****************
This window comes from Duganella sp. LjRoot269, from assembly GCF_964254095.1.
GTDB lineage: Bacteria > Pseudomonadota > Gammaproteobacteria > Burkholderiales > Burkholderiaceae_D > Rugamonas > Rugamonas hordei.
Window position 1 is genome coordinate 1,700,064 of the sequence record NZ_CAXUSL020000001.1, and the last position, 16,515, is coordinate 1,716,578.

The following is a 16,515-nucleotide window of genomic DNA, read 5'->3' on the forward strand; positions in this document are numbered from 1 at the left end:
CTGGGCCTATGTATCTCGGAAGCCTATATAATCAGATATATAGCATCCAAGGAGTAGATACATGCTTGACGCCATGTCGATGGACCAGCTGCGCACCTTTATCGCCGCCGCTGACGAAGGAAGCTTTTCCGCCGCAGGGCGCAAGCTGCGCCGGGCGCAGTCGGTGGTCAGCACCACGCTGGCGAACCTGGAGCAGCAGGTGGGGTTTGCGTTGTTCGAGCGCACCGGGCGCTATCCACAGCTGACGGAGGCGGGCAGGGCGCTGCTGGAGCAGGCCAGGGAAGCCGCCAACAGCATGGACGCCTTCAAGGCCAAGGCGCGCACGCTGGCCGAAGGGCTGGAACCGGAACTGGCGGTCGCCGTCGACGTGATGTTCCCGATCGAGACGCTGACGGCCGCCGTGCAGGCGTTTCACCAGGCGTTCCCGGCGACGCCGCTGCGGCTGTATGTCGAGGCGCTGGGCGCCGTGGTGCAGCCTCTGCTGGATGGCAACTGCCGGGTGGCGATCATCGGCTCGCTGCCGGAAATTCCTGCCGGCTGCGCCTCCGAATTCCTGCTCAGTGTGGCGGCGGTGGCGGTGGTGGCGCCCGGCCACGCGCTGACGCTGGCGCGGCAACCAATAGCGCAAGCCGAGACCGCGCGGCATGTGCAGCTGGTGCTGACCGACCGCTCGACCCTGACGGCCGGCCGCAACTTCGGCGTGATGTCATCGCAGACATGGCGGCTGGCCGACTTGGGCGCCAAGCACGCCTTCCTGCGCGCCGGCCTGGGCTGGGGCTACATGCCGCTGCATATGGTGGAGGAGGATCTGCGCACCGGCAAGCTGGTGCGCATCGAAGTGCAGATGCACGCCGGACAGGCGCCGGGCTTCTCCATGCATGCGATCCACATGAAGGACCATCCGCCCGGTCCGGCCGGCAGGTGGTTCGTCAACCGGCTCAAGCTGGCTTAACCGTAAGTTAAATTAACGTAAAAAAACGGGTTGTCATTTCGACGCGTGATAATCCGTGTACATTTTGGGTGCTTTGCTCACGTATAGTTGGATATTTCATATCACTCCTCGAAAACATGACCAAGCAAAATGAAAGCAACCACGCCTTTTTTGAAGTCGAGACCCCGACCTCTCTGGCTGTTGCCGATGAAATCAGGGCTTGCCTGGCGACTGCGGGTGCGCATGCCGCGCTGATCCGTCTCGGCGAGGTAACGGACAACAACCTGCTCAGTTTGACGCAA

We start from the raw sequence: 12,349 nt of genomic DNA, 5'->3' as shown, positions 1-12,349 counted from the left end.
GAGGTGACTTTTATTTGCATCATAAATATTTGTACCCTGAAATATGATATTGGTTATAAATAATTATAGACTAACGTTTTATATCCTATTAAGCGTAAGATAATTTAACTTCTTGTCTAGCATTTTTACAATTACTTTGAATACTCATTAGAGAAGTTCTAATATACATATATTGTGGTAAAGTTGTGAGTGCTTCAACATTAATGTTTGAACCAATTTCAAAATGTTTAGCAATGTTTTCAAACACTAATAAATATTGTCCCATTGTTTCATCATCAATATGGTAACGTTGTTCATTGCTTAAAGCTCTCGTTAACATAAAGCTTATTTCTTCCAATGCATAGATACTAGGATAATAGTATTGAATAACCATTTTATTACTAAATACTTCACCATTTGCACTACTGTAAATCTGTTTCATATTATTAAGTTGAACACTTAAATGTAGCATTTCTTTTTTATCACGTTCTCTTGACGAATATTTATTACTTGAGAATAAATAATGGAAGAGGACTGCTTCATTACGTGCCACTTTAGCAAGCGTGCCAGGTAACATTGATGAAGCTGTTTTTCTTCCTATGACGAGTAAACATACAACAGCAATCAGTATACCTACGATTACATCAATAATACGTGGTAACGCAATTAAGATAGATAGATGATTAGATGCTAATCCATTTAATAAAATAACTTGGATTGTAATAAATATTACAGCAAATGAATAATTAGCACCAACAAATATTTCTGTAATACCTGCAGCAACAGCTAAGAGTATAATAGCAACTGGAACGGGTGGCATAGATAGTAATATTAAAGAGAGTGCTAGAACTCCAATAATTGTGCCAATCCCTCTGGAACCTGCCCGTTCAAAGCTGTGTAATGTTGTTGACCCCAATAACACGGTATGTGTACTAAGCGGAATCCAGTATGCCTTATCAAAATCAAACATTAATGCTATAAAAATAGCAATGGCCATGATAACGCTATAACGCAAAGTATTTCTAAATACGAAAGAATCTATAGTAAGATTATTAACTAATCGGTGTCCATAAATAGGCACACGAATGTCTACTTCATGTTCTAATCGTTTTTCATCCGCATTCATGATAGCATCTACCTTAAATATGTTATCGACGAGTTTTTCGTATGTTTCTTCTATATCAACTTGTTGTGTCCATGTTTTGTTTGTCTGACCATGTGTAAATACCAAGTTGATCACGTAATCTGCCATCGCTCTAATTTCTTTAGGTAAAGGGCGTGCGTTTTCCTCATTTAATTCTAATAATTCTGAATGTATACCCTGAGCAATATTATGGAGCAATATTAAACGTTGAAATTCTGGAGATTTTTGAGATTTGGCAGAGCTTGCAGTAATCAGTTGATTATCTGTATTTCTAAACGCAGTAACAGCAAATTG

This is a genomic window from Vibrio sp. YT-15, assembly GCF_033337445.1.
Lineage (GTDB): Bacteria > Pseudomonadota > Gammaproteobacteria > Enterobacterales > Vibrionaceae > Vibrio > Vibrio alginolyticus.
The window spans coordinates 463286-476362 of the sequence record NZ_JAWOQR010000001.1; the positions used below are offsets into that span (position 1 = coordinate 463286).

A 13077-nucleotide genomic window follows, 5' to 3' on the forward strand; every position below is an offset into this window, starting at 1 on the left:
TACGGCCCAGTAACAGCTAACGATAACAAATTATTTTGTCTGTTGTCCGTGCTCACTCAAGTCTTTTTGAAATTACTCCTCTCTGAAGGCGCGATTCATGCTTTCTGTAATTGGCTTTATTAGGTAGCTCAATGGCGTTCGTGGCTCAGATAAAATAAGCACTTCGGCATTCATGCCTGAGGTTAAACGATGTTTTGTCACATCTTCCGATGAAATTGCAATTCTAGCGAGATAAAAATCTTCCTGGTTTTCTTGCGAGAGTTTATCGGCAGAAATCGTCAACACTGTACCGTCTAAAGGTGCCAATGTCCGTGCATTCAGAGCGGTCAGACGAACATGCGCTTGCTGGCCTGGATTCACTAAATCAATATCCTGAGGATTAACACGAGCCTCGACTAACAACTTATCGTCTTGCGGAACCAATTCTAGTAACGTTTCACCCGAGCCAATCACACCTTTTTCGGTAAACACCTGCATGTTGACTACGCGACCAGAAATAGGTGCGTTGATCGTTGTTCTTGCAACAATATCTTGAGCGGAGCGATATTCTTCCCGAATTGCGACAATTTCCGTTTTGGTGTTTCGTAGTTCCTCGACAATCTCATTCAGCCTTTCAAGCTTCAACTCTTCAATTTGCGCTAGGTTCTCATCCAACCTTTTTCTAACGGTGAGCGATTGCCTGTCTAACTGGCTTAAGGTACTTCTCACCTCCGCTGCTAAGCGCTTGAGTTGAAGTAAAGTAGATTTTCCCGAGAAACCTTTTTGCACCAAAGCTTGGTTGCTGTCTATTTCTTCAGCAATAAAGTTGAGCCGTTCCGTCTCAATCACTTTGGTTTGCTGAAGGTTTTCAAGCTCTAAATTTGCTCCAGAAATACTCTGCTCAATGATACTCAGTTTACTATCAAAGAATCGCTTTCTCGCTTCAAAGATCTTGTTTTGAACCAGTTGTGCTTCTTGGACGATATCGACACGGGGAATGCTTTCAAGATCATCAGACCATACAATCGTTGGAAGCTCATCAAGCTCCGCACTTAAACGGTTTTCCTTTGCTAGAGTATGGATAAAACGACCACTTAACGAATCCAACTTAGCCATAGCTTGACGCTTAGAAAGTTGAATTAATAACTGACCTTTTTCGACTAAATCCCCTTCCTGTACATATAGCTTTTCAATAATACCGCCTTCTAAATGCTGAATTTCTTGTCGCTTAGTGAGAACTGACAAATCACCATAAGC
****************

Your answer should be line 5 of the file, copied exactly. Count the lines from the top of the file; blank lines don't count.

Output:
CTGGGCCTATGTATCTCGGAAGCCTATATAATCAGATATATAGCATCCAAGGAGTAGATACATGCTTGACGCCATGTCGATGGACCAGCTGCGCACCTTTATCGCCGCCGCTGACGAAGGAAGCTTTTCCGCCGCAGGGCGCAAGCTGCGCCGGGCGCAGTCGGTGGTCAGCACCACGCTGGCGAACCTGGAGCAGCAGGTGGGGTTTGCGTTGTTCGAGCGCACCGGGCGCTATCCACAGCTGACGGAGGCGGGCAGGGCGCTGCTGGAGCAGGCCAGGGAAGCCGCCAACAGCATGGACGCCTTCAAGGCCAAGGCGCGCACGCTGGCCGAAGGGCTGGAACCGGAACTGGCGGTCGCCGTCGACGTGATGTTCCCGATCGAGACGCTGACGGCCGCCGTGCAGGCGTTTCACCAGGCGTTCCCGGCGACGCCGCTGCGGCTGTATGTCGAGGCGCTGGGCGCCGTGGTGCAGCCTCTGCTGGATGGCAACTGCCGGGTGGCGATCATCGGCTCGCTGCCGGAAATTCCTGCCGGCTGCGCCTCCGAATTCCTGCTCAGTGTGGCGGCGGTGGCGGTGGTGGCGCCCGGCCACGCGCTGACGCTGGCGCGGCAACCAATAGCGCAAGCCGAGACCGCGCGGCATGTGCAGCTGGTGCTGACCGACCGCTCGACCCTGACGGCCGGCCGCAACTTCGGCGTGATGTCATCGCAGACATGGCGGCTGGCCGACTTGGGCGCCAAGCACGCCTTCCTGCGCGCCGGCCTGGGCTGGGGCTACATGCCGCTGCATATGGTGGAGGAGGATCTGCGCACCGGCAAGCTGGTGCGCATCGAAGTGCAGATGCACGCCGGACAGGCGCCGGGCTTCTCCATGCATGCGATCCACATGAAGGACCATCCGCCCGGTCCGGCCGGCAGGTGGTTCGTCAACCGGCTCAAGCTGGCTTAACCGTAAGTTAAATTAACGTAAAAAAACGGGTTGTCATTTCGACGCGTGATAATCCGTGTACATTTTGGGTGCTTTGCTCACGTATAGTTGGATATTTCATATCACTCCTCGAAAACATGACCAAGCAAAATGAAAGCAACCACGCCTTTTTTGAAGTCGAGACCCCGACCTCTCTGGCTGTTGCCGATGAAATCAGGGCTTGCCTGGCGACTGCGGGTGCGCATGCCGCGCTGATCCGTCTCGGCGAGGTAACGGACAACAACCTGCTCAGTTTGACGCAA